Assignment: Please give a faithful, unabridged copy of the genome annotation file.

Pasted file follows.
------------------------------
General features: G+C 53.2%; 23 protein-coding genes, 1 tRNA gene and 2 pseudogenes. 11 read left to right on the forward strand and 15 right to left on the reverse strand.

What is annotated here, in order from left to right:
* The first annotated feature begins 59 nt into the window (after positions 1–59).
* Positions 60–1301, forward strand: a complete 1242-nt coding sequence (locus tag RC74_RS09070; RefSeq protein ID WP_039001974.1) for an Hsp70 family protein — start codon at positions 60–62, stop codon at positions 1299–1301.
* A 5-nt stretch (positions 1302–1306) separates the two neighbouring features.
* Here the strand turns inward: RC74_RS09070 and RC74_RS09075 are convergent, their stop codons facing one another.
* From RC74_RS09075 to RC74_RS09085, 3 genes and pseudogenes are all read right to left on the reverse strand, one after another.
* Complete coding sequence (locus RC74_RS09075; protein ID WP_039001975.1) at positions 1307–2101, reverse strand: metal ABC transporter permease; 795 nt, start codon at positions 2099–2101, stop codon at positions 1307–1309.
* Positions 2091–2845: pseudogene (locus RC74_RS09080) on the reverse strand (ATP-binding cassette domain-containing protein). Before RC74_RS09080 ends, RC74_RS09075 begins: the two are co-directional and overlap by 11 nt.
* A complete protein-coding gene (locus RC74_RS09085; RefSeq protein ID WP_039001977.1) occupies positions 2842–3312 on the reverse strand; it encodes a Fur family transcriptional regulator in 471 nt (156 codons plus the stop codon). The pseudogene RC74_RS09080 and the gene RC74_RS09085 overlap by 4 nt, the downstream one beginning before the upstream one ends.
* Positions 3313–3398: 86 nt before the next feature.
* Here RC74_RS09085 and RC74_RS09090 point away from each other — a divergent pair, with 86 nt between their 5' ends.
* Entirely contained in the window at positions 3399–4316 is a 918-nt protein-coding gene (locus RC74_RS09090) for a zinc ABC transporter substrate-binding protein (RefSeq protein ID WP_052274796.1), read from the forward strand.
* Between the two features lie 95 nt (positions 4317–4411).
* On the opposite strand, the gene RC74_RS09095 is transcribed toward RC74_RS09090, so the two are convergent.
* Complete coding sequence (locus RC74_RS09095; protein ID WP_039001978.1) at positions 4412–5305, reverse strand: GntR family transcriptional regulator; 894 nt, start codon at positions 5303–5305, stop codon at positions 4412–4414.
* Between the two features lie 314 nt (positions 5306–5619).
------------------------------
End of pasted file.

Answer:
General features: G+C 53.2%; 23 protein-coding genes, 1 tRNA gene and 2 pseudogenes. 11 read left to right on the forward strand and 15 right to left on the reverse strand.

What is annotated here, in order from left to right:
* The first annotated feature begins 59 nt into the window (after positions 1–59).
* Positions 60–1301, forward strand: a complete 1242-nt coding sequence (locus tag RC74_RS09070; RefSeq protein ID WP_039001974.1) for an Hsp70 family protein — start codon at positions 60–62, stop codon at positions 1299–1301.
* A 5-nt stretch (positions 1302–1306) separates the two neighbouring features.
* Here the strand turns inward: RC74_RS09070 and RC74_RS09075 are convergent, their stop codons facing one another.
* From RC74_RS09075 to RC74_RS09085, 3 genes and pseudogenes are all read right to left on the reverse strand, one after another.
* Complete coding sequence (locus RC74_RS09075; protein ID WP_039001975.1) at positions 1307–2101, reverse strand: metal ABC transporter permease; 795 nt, start codon at positions 2099–2101, stop codon at positions 1307–1309.
* Positions 2091–2845: pseudogene (locus RC74_RS09080) on the reverse strand (ATP-binding cassette domain-containing protein). Before RC74_RS09080 ends, RC74_RS09075 begins: the two are co-directional and overlap by 11 nt.
* A complete protein-coding gene (locus RC74_RS09085; RefSeq protein ID WP_039001977.1) occupies positions 2842–3312 on the reverse strand; it encodes a Fur family transcriptional regulator in 471 nt (156 codons plus the stop codon). The pseudogene RC74_RS09080 and the gene RC74_RS09085 overlap by 4 nt, the downstream one beginning before the upstream one ends.
* Positions 3313–3398: 86 nt before the next feature.
* Here RC74_RS09085 and RC74_RS09090 point away from each other — a divergent pair, with 86 nt between their 5' ends.
* Entirely contained in the window at positions 3399–4316 is a 918-nt protein-coding gene (locus RC74_RS09090) for a zinc ABC transporter substrate-binding protein (RefSeq protein ID WP_052274796.1), read from the forward strand.
* Between the two features lie 95 nt (positions 4317–4411).
* On the opposite strand, the gene RC74_RS09095 is transcribed toward RC74_RS09090, so the two are convergent.
* Complete coding sequence (locus RC74_RS09095; protein ID WP_039001978.1) at positions 4412–5305, reverse strand: GntR family transcriptional regulator; 894 nt, start codon at positions 5303–5305, stop codon at positions 4412–4414.
* Between the two features lie 314 nt (positions 5306–5619).